What is a Leasehold property?
When you purchase a leasehold flat/apartment, you are buying ownership of the property for a fixed amount of time. You do not own the land upon which the building is built.
Once a lease is signed, it outlines the obligations of both the Leaseholder and the Freeholder. Both parties should pay notice to the contents of this Lease.
The Leaseholder is responsible for the maintenance of everything within the four walls of the property that includes plasterwork, floors, kitchen, bathroom, bedroom, living room etc. The Leaseholder should normally pay a monthly service charge and this can go up or down each year depending on what works need to be carried out. You may also need to pay ground rent (which should also form part of your monthly service charge). You are responsible for paying towards costs associated with keeping the building and grounds in good repair (again usually paid through your monthly service). You may have to pay into a reserve account or “sinking fund” to cover major repairs (this may also form part of your monthly service charge).
The building and the land is owned by and is the responsibility of the Freeholder and the Freeholder is responsible for maintaining and repairing the building structure. The Freeholder will need to keep the hallways, staircases and communal areas in good repair as well as the external grounds, car parks, communal green areas etc.
Most Freeholders do manage the building well, however at times this does not happen. You may feel that the service charge is too high or you may feel that the Freeholder is not repairing the building when problems arise. If this is the case, you do you have options.
1. If you have concerns about any part of the building that you feel need addressing by the Freeholder or their Managing Agent, if you feel your service charge is too high or you are paying too much or not enough into your reserve fund or “sinking” fund, you should write to the Freeholder or their Managing Agent under Section 21 of the Landlord and Tenant Act 1985 to divulge what has been spent on the upkeep of the building and grounds. The Freeholder or their Managing Agent must provide this within one month of your request.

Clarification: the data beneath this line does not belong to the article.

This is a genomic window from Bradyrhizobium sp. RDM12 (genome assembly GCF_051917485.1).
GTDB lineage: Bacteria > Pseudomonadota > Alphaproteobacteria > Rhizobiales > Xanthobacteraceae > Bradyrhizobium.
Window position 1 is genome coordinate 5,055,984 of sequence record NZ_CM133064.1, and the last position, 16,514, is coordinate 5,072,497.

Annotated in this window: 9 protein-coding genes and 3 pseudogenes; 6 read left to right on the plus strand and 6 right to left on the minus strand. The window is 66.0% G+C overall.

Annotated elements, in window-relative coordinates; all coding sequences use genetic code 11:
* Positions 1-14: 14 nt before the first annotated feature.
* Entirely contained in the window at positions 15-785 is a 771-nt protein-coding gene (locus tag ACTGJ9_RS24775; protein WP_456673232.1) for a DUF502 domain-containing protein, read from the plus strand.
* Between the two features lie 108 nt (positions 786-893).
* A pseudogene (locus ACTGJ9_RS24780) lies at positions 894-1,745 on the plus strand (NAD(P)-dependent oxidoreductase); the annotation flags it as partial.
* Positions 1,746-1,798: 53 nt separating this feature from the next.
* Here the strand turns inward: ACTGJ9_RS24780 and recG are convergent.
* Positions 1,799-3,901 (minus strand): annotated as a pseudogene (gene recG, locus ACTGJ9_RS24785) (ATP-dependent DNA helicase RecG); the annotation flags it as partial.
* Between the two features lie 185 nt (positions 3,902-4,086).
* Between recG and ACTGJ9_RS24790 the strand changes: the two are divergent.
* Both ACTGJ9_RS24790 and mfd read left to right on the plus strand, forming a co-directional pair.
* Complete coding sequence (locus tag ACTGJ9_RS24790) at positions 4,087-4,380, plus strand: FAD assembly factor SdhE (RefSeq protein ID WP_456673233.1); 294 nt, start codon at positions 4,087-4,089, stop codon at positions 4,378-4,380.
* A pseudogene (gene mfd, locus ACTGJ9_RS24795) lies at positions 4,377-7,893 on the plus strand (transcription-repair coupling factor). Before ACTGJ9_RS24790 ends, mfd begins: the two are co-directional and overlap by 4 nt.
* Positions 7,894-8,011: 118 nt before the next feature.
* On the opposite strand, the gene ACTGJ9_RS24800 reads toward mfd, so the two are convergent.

2. If the report does not include the concerns you have raised, you can write to the Freeholder or their Managing Agent expressing your concerns. Again keep a copy of all correspondence and only accept written responses as verbal responses cannot be held to use at a later date if needed.
3. If your concerns are being ignored, you can raise a dispute using form Service charges and leasehold management by way of a leasehold valuation tribunal. For free help and guidance with this you should contact the Leasehold Advisory Service.
Not every lease is the same, how long is left on the lease?
Once a lease has less than 80 years remaining, it becomes very costly to extend it. If your dream flat has a lease of under 80 years, you would need to extend it. Seek legal advice before you enter into any form of agreement and use caution when purchasing a Leasehold property.